The European Union's decision to rescue Greece and to create a massive financial safety net for its other vulnerable debtors is a momentous event—though success is hardly guaranteed. Contrary to popular belief, the main purpose was not to save Greece but to prevent another financial panic, à la Lehman Brothers in late 2008, that might plunge the world economy back into recession. Sagging stock prices and a falling euro are warning signs.
The Senate's passage Thursday night of far-reaching financial reform is being portrayed as a big loss for the financial sector. "No End to Banks' Capitol Punishment," reads the headline in The Wall Street Journal. But everything's relative. The legislative action is a defeat in large measure because Wall Street wanted no reform. And it seems like harsh punishment because the default situation for the last 30years has been that the financial sector gets precisely the regulation it wants.
His company designed the first portable defibrillator and collaborated with Ford on remaking the "driver experience" for some of its 2010 vehicles. The company is responsible for such contemporary creations as the Palm V handheld organizer and the stand-up toothpaste tube. Its customers include Samsung, the Mayo Clinic, and HBO.
Matt Ridley sets out to prove that now is by far the best of times, and it’s only going to keep getting better. Even today’s greatest challenges, such as African poverty and climate change, are surmountable because of a remarkable human insight: that specialization and division of labor allow us to constantly improve our lot.
The term “double dipper” hasn’t been around that long. According to Webster’s, it popped up around 1974 and referred to a rare breed of recently retired government employee who got hired back as an independent consultant.
Knowing that its name and future are at stake, BP has had to walk a fine line. Doing nothing to quell public outrage over the Gulf of Mexico oil spill would quickly erode the company's image. But undertaking aggressive and overt marketing to downplay the effects of the incident could just as easily paint the company as more concerned with profits than ecological impact.
Following the release of his latest tome, The Great Reset: How New Ways of Living and Working Drive Post-Crash Prosperity, NEWSWEEK’S Nancy Cook asked Florida about his vision for “upgrading” the service economy. Excerpts:
Whether you are an economic pessimist or optimist, you have to consider all the data—not just the data you like. The problem is sussing out which data points to trust. Generally, measurements of actual activity are better than surveys about attitudes or behavior. What's more, many data series come out after the fact and are subject to revision, which makes them less reliable when it comes to gauging what's taking place right now.
On Tuesday, Interior Secretary Ken Salazar cut the Minerals Management Service in half, separating its duties of regulating the offshore oil and gas industry and of collecting billions in revenue from it. The move is a tacit acknowledgment that a conflict of interest is inherent to the agency’s dual mandate, and is an indictment of the decisions the MMS made that have arguably exacerbated the Deepwater Horizon disaster. With oil still leaking into the Gulf of Mexico (BP engineers are getting desperate), the MMS faces mounting criticism for its role in the mess, first for a 2003 decision not to require remote-control shutoff switches in the gulf as a last-resort safety mechanism in the event of a blowout, and second for granting BP an exemption from providing a detailed environmental report of the Deepwater Horizon site. ...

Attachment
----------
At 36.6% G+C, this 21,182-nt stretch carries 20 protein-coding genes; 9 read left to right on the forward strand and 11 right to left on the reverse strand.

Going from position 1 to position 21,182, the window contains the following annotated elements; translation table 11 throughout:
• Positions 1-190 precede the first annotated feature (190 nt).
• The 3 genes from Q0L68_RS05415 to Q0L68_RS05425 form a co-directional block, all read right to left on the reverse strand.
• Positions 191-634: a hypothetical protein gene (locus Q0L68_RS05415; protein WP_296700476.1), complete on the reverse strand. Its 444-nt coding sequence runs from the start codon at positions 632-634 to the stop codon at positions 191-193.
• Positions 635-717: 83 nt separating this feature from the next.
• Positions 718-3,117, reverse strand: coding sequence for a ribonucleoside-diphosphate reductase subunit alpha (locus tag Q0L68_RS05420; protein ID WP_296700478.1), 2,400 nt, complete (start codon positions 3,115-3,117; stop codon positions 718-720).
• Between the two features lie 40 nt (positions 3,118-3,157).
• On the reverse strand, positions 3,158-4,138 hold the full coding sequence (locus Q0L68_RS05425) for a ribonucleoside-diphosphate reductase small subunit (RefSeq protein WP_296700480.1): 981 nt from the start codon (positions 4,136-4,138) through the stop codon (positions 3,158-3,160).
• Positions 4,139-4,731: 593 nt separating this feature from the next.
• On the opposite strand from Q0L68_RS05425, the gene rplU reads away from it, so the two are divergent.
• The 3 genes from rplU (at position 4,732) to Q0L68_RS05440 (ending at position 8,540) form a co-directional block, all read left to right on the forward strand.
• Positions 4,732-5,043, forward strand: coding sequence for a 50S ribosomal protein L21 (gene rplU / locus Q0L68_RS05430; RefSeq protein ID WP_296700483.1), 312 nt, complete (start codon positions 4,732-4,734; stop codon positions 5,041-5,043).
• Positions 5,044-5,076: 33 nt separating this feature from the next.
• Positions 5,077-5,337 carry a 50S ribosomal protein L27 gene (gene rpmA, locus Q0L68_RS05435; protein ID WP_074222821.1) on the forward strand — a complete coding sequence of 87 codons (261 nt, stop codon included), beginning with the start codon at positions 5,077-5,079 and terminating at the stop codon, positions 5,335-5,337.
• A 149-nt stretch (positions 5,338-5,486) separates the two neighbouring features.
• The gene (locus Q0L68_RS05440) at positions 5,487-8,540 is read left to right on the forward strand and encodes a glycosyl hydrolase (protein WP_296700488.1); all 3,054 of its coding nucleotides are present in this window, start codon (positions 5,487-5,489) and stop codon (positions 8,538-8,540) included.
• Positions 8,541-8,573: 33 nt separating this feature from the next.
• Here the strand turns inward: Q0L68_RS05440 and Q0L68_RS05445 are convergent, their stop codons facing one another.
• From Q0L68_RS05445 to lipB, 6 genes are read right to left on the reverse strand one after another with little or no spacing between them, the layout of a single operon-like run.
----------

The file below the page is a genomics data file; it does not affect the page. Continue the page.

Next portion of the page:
Democratic leaders will no doubt be glad to see this report in this morning's USA Today. The paper ran the numbers, and by their calculations, Americans haven't seen such a low bill from the tax man since 1950. For those of you keeping score at home, that's 11 years before President Obama was born. Here's the key paragraph:...
The year 2030 sounds far off. In a way, the number itself conjures images of silver unitards and hovercrafts, just as 2010 probably did to people back in 1990. A lot’s changed since then, but more has stayed exactly the same, which is part of the problem.
He did not like the question very much. Last Wednesday afternoon, at the Peter G. Peterson Foundation’s summit on fiscal responsibility, I asked Peter Orszag, the director of the Office of Management and Budget, whether unemployment would have to rise even further for the country to see our long-term economic challenges as a true, rather than a theoretical, crisis. Orszag winced slightly, which speaks well of him as a human being: it would be morally reprehensible to wish more people the pain of joblessness. “The unemployment rate seems pretty high to me,” he said, “and the share of the unemployed who are long-term unemployed is also quite elevated.”